Armed women revolutionaries in 1956

“If girls could have been soldiers, I’m certain I would have been one… I was always a tomboy, I had a younger brother, and I always played with boys. Number Wars [a variant of Capture the Flag where players wear numbers on their heads that if called out correctly knocks them out of the game] was my favorite; I never liked playing with dolls.”

This was how a woman fighter recalled her childhood. The women who played active roles in the revolutionary groups behaved like soldiers: they had weapons that they fired, they made and threw Molotov cocktails at tanks, collected ammunition and stood watch. In their recollections, these women revolutionaries speak of themselves as being of equal rank to the men. “To them I was just like one of the other guys. I was another comrade-in-arms,” another woman revolutionary emphasized.

Six women were executed during the reprisals following the 1956 revolution. The majority of them had fought in armed groups, as did those who received life or 15-year prison sentences. The women who found themselves in the sights of the criminal authorities did not receive any leniency on account of their gender.

What kind of backgrounds did these women have? Why did they also feel compelled to take up arms and that their place was on the barricades?

The women who participated in the fighting were primarily young and had been raised by the state or came from large families, who could only overcome these disadvantages with great difficulty (if at all) upon starting their independent lives. They worked government jobs, perhaps as an assistant in a factory. Starting a family also ended in failure for many, and their children wound up in state care. Perhaps these women felt that the revolution gave them the opportunity to do something that would provide them with more opportunities in life. “I did not possess any conscious revolutionary spirit when I went there. Of course, had I been so satisfied with my life, if I had really loved what I had, then I probably would not have wound up on the barricades,” Mária Wittner recalled, who was sentenced to life in prison for her part in the revolution and would go on to serve two terms in parliament following the system change.

Mária Wittner’s friend Katalin Sticker (1932 – 1959) did not know her father and was given to an orphanage by her mother as a young child, who took her back at the age of 13 and taught her to sew. She did not stay at home for long, and left to become an apprentice. Sticker later worked as a winder and cleaner, and was employed by a light factory until her arrest. On October 24th, 1956, she left for work but joined the protesters on Margaret Bridge. Sticker met Wittner in Corvin Lane, with whom she tended to the injured. Her role in the fighting is uncertain, but she was definitely a part of those policing the area. Following the capture of the party headquarters at Köztársaság Square, she participated in the search for the secret prisons, firing her machine gun into one of the openings discovered in the basement. On November 7, Sticker escaped to Austria and continued on to Switzerland. Having met her fiancé during the revolution, she returned in January 1957 trusting that she would be amnestied. Instead, Sticker was arrested on June 25th and executed in February 1959.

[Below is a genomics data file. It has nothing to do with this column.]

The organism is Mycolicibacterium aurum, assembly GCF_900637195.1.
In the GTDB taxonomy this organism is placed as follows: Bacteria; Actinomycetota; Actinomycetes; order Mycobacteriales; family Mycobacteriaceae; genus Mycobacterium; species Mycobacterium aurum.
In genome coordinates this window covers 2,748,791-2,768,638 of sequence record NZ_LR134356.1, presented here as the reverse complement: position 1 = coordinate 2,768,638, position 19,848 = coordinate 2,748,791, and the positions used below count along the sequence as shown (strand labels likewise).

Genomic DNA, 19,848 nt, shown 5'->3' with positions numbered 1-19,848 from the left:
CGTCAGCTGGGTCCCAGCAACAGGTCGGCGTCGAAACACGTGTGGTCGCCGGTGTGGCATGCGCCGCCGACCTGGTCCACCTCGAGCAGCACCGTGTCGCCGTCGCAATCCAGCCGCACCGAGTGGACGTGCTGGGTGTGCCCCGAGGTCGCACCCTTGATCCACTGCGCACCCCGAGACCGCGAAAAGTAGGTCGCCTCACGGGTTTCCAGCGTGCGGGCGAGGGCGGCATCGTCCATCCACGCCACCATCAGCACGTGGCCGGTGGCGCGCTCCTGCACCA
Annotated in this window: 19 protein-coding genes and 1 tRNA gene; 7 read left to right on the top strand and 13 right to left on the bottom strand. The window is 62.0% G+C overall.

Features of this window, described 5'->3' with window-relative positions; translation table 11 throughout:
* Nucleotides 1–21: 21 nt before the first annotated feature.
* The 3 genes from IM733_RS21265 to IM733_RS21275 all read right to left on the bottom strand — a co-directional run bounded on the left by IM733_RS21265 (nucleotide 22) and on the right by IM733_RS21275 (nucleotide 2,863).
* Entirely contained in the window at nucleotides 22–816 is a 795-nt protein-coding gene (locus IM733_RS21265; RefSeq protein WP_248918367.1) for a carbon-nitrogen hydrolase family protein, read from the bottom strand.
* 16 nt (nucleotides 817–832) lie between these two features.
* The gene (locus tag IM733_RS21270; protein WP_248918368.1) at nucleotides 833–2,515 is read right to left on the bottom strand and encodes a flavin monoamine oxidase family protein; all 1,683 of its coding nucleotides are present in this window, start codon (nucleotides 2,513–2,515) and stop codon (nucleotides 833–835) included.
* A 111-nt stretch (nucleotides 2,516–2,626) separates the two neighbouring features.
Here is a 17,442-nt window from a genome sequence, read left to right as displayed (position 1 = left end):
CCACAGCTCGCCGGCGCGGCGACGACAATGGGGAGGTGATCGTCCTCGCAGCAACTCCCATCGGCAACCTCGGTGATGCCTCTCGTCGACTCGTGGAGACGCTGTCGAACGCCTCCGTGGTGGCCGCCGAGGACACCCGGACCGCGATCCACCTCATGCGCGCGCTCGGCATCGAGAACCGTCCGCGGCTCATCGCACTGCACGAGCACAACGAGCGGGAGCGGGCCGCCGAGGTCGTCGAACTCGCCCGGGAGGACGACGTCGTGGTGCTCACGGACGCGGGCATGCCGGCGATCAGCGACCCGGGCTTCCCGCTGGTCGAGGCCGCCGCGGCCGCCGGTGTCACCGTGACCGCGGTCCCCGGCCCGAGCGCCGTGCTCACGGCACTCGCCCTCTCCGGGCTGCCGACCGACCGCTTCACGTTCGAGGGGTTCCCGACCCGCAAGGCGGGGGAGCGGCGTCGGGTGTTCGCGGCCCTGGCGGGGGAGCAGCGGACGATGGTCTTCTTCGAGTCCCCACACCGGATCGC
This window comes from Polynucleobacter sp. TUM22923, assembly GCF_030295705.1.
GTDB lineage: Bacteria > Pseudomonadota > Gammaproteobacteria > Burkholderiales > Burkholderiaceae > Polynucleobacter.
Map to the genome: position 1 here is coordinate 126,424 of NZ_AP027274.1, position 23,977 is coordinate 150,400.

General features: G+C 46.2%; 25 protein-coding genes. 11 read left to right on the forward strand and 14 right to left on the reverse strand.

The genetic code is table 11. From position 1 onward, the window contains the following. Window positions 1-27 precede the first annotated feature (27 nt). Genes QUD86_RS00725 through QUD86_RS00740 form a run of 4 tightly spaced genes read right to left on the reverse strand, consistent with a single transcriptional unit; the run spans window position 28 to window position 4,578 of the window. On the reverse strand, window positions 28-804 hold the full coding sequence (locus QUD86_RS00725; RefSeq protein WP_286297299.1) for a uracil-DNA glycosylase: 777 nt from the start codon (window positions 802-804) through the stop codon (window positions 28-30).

Mária Wittner is the most famous woman to have participated in the revolution, who in numerous interviews and in her autobiography discussed the events of 1956 and her and her friends’ fates. Like Sticker she also did not know her father, and her mother gave her to a foster home at a young age. Later on Wittner was raised by nuns before living in a children’s home. She left high school before graduating and worked as a typist in Szolnok and then Kunhegyes. Wittner gave birth to a child at the age of 17 whom she then raised alone. In Budapest she survived by working odd jobs, and was later employed as a domestic worker. She joined the revolutionaries on October 23rd at the siege of the radio building, at first providing aid to the wounded and then later taking part in the fighting together with the Vajdahunyad Street group. On November 4th, she was injured by shrapnel and was released from hospital on November 9th. Wittner escaped with her boyfriend to Austria, but soon returned, after which she was condemned to death following her conviction for armed participation, several counts of attempted murder, armed robbery and defecting. The sentence was later reduced to life in prison, and she was released in 1970 owing to international pressure. After prison, Wittner worked as a seamstress and cleaner before receiving a disability pension in 1984.

From 2006 to 2014, Witter was a member of the Hungarian Parliament, and has always strived to preserve the memory of the 1956 Revolution. A film about her life, titled Hóhér, vigyázz! A siralomháztól a Parlamentig (Hangman, Watch Out! From Death Row to Parliament) was produced in 2007, making her personal story accessible to a wider audience.

Eszter Zsófia Tóth